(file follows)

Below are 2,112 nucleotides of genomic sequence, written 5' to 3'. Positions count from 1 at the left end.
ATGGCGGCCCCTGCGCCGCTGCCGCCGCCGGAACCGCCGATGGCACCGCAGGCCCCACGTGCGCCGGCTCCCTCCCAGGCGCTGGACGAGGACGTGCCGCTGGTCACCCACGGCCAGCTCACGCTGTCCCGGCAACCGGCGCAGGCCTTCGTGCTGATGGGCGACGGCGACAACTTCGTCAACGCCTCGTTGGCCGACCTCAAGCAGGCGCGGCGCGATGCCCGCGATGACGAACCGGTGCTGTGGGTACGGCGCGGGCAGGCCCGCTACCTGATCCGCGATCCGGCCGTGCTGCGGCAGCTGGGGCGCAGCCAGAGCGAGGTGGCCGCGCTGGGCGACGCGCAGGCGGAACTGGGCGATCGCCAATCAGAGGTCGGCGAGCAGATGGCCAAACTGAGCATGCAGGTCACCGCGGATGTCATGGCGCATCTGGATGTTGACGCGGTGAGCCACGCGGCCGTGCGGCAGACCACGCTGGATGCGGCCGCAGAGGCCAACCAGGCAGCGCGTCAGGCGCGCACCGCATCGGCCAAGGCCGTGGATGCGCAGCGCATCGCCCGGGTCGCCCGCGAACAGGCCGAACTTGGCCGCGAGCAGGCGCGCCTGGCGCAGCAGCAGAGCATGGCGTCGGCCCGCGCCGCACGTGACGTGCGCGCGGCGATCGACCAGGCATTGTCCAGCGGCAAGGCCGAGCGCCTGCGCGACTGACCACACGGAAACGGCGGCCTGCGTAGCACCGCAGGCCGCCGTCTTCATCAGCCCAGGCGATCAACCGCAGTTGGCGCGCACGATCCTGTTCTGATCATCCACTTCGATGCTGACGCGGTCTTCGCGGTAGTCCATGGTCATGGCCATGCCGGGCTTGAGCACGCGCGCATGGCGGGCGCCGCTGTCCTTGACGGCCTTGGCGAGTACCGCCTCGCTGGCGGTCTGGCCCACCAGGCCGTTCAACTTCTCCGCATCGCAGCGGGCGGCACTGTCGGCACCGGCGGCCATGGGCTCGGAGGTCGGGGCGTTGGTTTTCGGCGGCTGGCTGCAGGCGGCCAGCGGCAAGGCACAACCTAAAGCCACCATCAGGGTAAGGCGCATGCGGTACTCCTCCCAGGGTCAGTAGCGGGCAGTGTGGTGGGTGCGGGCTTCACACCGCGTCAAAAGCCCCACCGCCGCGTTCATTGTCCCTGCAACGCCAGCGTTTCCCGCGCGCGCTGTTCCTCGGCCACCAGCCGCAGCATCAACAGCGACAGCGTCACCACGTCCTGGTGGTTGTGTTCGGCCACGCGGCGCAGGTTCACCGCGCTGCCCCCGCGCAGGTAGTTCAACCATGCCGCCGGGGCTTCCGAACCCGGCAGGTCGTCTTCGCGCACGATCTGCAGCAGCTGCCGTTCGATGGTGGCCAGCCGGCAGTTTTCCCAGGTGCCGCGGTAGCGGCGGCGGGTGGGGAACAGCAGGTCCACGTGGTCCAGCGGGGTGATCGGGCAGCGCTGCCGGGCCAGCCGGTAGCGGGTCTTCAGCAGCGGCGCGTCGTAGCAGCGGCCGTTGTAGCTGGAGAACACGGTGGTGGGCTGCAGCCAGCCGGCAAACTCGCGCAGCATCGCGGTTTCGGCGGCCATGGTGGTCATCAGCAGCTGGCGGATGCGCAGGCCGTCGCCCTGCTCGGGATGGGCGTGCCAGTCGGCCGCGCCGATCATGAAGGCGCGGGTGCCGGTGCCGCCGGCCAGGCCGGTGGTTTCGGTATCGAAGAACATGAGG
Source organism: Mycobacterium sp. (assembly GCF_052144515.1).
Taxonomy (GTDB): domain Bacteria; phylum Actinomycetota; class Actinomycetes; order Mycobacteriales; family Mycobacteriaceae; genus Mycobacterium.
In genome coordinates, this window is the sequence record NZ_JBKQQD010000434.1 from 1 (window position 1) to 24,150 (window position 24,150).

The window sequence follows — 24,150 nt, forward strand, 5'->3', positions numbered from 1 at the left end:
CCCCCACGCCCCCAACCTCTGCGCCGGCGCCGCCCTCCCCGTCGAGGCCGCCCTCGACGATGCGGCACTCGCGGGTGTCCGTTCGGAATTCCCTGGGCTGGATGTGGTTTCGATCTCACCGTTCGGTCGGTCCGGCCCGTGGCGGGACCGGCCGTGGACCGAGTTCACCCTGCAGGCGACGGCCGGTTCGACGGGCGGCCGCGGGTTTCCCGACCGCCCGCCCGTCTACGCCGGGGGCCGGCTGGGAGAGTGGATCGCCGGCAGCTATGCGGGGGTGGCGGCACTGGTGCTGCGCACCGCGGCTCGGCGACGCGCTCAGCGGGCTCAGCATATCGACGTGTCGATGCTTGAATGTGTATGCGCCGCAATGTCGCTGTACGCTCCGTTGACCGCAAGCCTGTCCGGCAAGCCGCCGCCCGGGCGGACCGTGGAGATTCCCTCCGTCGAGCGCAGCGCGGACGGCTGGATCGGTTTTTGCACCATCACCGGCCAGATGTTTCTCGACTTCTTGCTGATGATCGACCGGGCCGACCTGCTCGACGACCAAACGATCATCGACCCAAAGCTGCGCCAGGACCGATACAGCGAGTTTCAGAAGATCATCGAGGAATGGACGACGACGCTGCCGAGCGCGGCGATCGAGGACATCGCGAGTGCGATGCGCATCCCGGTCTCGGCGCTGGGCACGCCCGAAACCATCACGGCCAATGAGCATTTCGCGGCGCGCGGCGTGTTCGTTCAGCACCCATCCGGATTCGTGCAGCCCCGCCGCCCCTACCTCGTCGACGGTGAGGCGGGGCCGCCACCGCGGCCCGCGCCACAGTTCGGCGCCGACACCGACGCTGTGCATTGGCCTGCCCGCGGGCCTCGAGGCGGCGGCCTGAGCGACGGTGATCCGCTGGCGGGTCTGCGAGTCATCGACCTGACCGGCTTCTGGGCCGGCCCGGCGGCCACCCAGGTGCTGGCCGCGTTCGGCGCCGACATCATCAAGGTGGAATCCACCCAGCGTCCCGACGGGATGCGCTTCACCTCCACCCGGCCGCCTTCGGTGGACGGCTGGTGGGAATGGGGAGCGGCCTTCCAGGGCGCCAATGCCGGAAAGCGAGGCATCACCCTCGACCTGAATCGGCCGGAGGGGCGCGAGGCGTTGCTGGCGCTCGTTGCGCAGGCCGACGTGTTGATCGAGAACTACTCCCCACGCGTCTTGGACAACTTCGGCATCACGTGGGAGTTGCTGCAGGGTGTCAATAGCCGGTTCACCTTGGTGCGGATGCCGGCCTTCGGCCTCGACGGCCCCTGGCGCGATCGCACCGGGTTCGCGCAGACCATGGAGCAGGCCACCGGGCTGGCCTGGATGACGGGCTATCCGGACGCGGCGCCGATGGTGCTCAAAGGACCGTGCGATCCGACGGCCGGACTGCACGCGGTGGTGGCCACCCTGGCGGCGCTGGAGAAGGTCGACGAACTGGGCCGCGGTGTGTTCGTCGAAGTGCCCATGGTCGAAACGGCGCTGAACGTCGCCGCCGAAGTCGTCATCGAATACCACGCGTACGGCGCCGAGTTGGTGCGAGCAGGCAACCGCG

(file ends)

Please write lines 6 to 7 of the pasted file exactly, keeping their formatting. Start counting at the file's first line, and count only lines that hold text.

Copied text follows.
The window sequence follows — 24,150 nt, forward strand, 5'->3', positions numbered from 1 at the left end:
CCCCCACGCCCCCAACCTCTGCGCCGGCGCCGCCCTCCCCGTCGAGGCCGCCCTCGACGATGCGGCACTCGCGGGTGTCCGTTCGGAATTCCCTGGGCTGGATGTGGTTTCGATCTCACCGTTCGGTCGGTCCGGCCCGTGGCGGGACCGGCCGTGGACCGAGTTCACCCTGCAGGCGACGGCCGGTTCGACGGGCGGCCGCGGGTTTCCCGACCGCCCGCCCGTCTACGCCGGGGGCCGGCTGGGAGAGTGGATCGCCGGCAGCTATGCGGGGGTGGCGGCACTGGTGCTGCGCACCGCGGCTCGGCGACGCGCTCAGCGGGCTCAGCATATCGACGTGTCGATGCTTGAATGTGTATGCGCCGCAATGTCGCTGTACGCTCCGTTGACCGCAAGCCTGTCCGGCAAGCCGCCGCCCGGGCGGACCGTGGAGATTCCCTCCGTCGAGCGCAGCGCGGACGGCTGGATCGGTTTTTGCACCATCACCGGCCAGATGTTTCTCGACTTCTTGCTGATGATCGACCGGGCCGACCTGCTCGACGACCAAACGATCATCGACCCAAAGCTGCGCCAGGACCGATACAGCGAGTTTCAGAAGATCATCGAGGAATGGACGACGACGCTGCCGAGCGCGGCGATCGAGGACATCGCGAGTGCGATGCGCATCCCGGTCTCGGCGCTGGGCACGCCCGAAACCATCACGGCCAATGAGCATTTCGCGGCGCGCGGCGTGTTCGTTCAGCACCCATCCGGATTCGTGCAGCCCCGCCGCCCCTACCTCGTCGACGGTGAGGCGGGGCCGCCACCGCGGCCCGCGCCACAGTTCGGCGCCGACACCGACGCTGTGCATTGGCCTGCCCGCGGGCCTCGAGGCGGCGGCCTGAGCGACGGTGATCCGCTGGCGGGTCTGCGAGTCATCGACCTGACCGGCTTCTGGGCCGGCCCGGCGGCCACCCAGGTGCTGGCCGCGTTCGGCGCCGACATCATCAAGGTGGAATCCACCCAGCGTCCCGACGGGATGCGCTTCACCTCCACCCGGCCGCCTTCGGTGGACGGCTGGTGGGAATGGGGAGCGGCCTTCCAGGGCGCCAATGCCGGAAAGCGAGGCATCACCCTCGACCTGAATCGGCCGGAGGGGCGCGAGGCGTTGCTGGCGCTCGTTGCGCAGGCCGACGTGTTGATCGAGAACTACTCCCCACGCGTCTTGGACAACTTCGGCATCACGTGGGAGTTGCTGCAGGGTGTCAATAGCCGGTTCACCTTGGTGCGGATGCCGGCCTTCGGCCTCGACGGCCCCTGGCGCGATCGCACCGGGTTCGCGCAGACCATGGAGCAGGCCACCGGGCTGGCCTGGATGACGGGCTATCCGGACGCGGCGCCGATGGTGCTCAAAGGACCGTGCGATCCGACGGCCGGACTGCACGCGGTGGTGGCCACCCTGGCGGCGCTGGAGAAGGTCGACGAACTGGGCCGCGGTGTGTTCGTCGAAGTGCCCATGGTCGAAACGGCGCTGAACGTCGCCGCCGAAGTCGTCATCGAATACCACGCGTACGGCGCCGAGTTGGTGCGAGCAGGCAACCGCG